Everything You Should Know About Menopause
Why is menopause still so stigmatized? Can’t we just talk about it like any other stage of life?
The stigma around menopause has been building for a long time.
Until about 100 years ago, there was very little medical information on menopause and many believed that menopause was a sign of menstruators' hysteria–a once diagnosed disorder.
This ideology that it was scary, problematic and something to be kept hidden was maintained throughout the years as societies remained uninformed about the menopause. In turn, the stigma persisted.
Thank goodness for brands like Alloy!
Alloy has come onto the scene to provide treatments, answers, and bust some myths about menopause. You should probably start thinking about these questions, regardless of how old you are!
Keep reading to find out the symptoms of menopause, what happens before, during and after menopause, and to unpack some menopause stereotypes.
All answers are verified by Alloy’s Chief Medical Officer, Dr. Sharon Malone MD, FACOG CNMP
On a medical level, what is menopause?
Menopause, simply put, is a biological process that marks the permanent end of a person’s ability to reproduce and the hormonal changes that ensue after.
The cause of a natural menopause is not just “running out of eggs” but the aging of the female ovaries. Eggs and the hormones that are normally produced during the menstrual cycle are functionally depleted at menopause.
The scientific breakdown is that the ovaries cease their production of estrogen, which is not simply a sex hormone but also has great impact on cells throughout the body. Estrogen is critical in hydrating cells, producing collagen, building bone mass, mitigating inflammation, and many other functions (hence the common symptoms of menopause which we’ll get into shortly!)
Menopause begins with the final menstrual period and is confirmed by twelve consecutive months of no periods. Menopause can also be induced by the surgical removal of the ovaries, chemotherapy or genetic factors well in advance of the average age of 51.
When does menopause start and how long does menopause last?
The average age for entering menopause is 51.
More broadly, for people in North America, menopause will typically come about between ages 40 and 58. Often, the age at which someone reaches menopause is the same as other close relatives (parents or siblings).
Before menopause, there is a phase called perimenopause, which literally means “around the menopause.” The differentiation of the phases is because menopause marks the end of fertility and means a persistent low level of hormones, while perimenopause is characterized more by the extreme fluctuations in hormones.
Perimenopause can last anywhere from 4 to10 years prior to the last menstrual period, and it is often during this phase that people are most symptomatic. The menstrual cycle typically shortens, coming too early, lasting too long, becoming heavier or lighter, before eventually becoming less frequent. Once the cycles become less frequent, you are typically closer to the final menstrual period.
Menopause is confirmed when you have gone twelve consecutive months without a period.
Before 1900, the average life expectancy of someone with a uterus was 51! So most menstruators did not have to live for very long without estrogen.
But, now that the average life expectancy is closer to 80, and menstruators are living 30 to 40 years without estrogen, while they are still expected (and expect themselves) to work, take care of their families, take care of their aging parents, and have a social life, all without slowing down!
What menopause symptoms should I be looking out for?
Many people experience Genitourinary Syndrome of Menopause (aka the thinning of the vagina, which used to be referred to as vaginal atrophy), resulting in symptoms of vaginal dryness, itching, and often dyspareunia or painful intercourse.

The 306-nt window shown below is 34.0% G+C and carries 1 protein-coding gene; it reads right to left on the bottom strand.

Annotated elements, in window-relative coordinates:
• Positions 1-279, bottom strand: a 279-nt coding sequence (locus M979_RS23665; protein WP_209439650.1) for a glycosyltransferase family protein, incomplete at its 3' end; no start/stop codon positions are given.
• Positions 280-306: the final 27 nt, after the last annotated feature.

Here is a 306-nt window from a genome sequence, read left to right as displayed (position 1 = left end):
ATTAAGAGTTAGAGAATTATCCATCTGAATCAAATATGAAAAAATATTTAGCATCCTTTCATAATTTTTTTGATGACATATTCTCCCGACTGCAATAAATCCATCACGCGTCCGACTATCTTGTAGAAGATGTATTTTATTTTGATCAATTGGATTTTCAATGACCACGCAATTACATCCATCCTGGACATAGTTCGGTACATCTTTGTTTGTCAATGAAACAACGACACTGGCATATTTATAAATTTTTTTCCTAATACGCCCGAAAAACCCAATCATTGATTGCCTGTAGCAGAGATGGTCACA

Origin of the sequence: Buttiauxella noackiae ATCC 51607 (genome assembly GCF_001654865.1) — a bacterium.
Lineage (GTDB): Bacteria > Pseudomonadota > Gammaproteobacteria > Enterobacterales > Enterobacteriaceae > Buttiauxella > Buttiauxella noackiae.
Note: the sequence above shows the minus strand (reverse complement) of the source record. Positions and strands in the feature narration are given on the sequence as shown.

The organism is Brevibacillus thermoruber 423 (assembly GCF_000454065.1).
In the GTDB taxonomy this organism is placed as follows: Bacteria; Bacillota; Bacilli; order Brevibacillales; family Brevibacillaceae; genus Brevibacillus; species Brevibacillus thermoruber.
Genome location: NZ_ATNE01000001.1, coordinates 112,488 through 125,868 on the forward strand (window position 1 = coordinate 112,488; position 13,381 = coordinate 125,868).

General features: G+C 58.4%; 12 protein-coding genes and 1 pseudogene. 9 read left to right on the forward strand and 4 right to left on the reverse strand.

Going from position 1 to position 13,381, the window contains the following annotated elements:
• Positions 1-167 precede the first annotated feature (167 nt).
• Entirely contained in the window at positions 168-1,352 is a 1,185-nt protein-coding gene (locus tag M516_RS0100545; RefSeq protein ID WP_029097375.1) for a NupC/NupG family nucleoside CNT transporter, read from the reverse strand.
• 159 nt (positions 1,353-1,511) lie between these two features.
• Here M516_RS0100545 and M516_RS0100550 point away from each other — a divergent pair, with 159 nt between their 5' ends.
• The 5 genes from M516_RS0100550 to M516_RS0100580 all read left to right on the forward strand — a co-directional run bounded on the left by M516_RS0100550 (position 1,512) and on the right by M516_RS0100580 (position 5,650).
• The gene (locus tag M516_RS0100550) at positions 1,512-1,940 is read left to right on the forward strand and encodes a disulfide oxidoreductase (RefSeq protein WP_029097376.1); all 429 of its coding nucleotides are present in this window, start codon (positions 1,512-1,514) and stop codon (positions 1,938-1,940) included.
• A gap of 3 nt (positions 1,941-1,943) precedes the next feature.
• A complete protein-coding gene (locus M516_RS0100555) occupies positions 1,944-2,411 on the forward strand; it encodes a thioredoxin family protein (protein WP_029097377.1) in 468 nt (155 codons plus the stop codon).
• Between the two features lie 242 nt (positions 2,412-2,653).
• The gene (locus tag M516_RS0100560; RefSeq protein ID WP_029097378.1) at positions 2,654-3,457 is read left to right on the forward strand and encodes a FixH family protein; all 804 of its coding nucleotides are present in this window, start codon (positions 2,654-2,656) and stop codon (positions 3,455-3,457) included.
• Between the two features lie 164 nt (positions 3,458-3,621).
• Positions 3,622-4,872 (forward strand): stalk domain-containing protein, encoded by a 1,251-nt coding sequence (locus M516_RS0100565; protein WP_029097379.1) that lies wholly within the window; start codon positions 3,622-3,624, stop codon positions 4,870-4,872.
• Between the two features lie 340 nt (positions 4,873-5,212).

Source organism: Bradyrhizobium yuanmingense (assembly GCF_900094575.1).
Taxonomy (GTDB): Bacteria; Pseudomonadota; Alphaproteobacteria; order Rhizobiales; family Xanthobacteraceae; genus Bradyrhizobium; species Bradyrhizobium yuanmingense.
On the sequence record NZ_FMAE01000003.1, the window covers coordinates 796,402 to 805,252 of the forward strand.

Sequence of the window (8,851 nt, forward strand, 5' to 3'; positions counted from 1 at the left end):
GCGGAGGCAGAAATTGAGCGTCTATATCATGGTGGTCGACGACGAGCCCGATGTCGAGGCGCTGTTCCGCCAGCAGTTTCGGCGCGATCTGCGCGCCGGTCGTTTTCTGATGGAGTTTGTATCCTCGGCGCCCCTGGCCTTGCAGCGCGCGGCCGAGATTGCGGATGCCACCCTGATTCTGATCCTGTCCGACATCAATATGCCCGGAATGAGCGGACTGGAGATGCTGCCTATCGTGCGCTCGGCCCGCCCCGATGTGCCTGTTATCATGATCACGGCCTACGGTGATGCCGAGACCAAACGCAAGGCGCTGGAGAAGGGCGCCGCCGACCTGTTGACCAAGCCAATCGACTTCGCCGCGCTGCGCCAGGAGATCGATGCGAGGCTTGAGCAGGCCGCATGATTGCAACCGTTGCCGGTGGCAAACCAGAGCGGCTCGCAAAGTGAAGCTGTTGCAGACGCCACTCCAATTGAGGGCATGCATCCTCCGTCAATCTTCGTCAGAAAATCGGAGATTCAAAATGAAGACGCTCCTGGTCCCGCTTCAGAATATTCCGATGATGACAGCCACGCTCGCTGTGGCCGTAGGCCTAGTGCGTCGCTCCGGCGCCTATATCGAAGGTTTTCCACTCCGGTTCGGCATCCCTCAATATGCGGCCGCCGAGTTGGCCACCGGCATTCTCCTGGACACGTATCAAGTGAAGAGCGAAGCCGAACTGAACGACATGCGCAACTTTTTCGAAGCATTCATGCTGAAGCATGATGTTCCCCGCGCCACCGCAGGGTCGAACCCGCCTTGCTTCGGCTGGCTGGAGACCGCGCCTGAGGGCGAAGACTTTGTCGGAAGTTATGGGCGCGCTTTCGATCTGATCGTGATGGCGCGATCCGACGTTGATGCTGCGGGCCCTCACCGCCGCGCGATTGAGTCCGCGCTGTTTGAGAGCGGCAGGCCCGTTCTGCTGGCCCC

Joint pain, breast pain and tenderness, and menstrual migraines can worsen around perimenopause.
Sleep problems such as insomnia, are known to increase the chances of Restless Leg Syndrome (RLS). While RLS is linked to menopause, menopause is not a cause of RLS.
Some folks may experience mood swings, anxiety and/or depression which may be new and frightening, but are not unusual during perimenopause. The decision to treat these symptoms should be made the same way as in any other phase of your life. Depression or anxiety that is interfering with your life or your ability to function should be addressed not simply tolerated.
Weight gain is often related to menopause due to lifestyle, hormonal imbalances, genetics, or a combination of those factors.
The symptoms that we associate most with menopause, such as hot flashes, mood swings and sleeplessness, actually start during the perimenopause and can persist for months to years after the final menstrual period.
Is menopause painful?
Yes and no.
People who have been plagued by painful periods, endometriosis and menstrual migraines can experience a welcome relief from many of these symptoms.
However, some people notice an increase in joint pains, painful sex and vulvar itching and burning at menopause. Most often, the aches and pains (even those unrelated to intercourse) can be reduced with treatment.
Pain caused by menopause does not need to have an impact on your quality of life, and, most importantly, can be addressed by either systemic or topical hormones.
If you are worried about pain you are experiencing, have a chat with a doctor.
Remember, menopause is inevitable. Suffering doesn’t have to be.
How should I explain menopause to my 9 year old?
We’d suggest something like this…
“Menopause is the time of life when the ability to naturally have a baby is over. In other words, no more chances for a younger sibling.To back track a bit so you have more understanding, menopause is a normal phase of a person’s reproductive life. It’s not just the end of things, but the beginning of a new phase of life that can be every bit as productive and vibrant as any other.”
It may be helpful for a 9 year old to understand the symptoms that may affect the mood of the person in their life going through menopause.
They should understand that the sometimes unexplained tearfulness, rage and sweating is not due to anything they have done, but is typically associated with the change in hormones. You could explain it similar to them getting a cold, when they’re a little extra sleepy and may feel hot or cold and need to change clothes back and forth to meet their body’s temperature.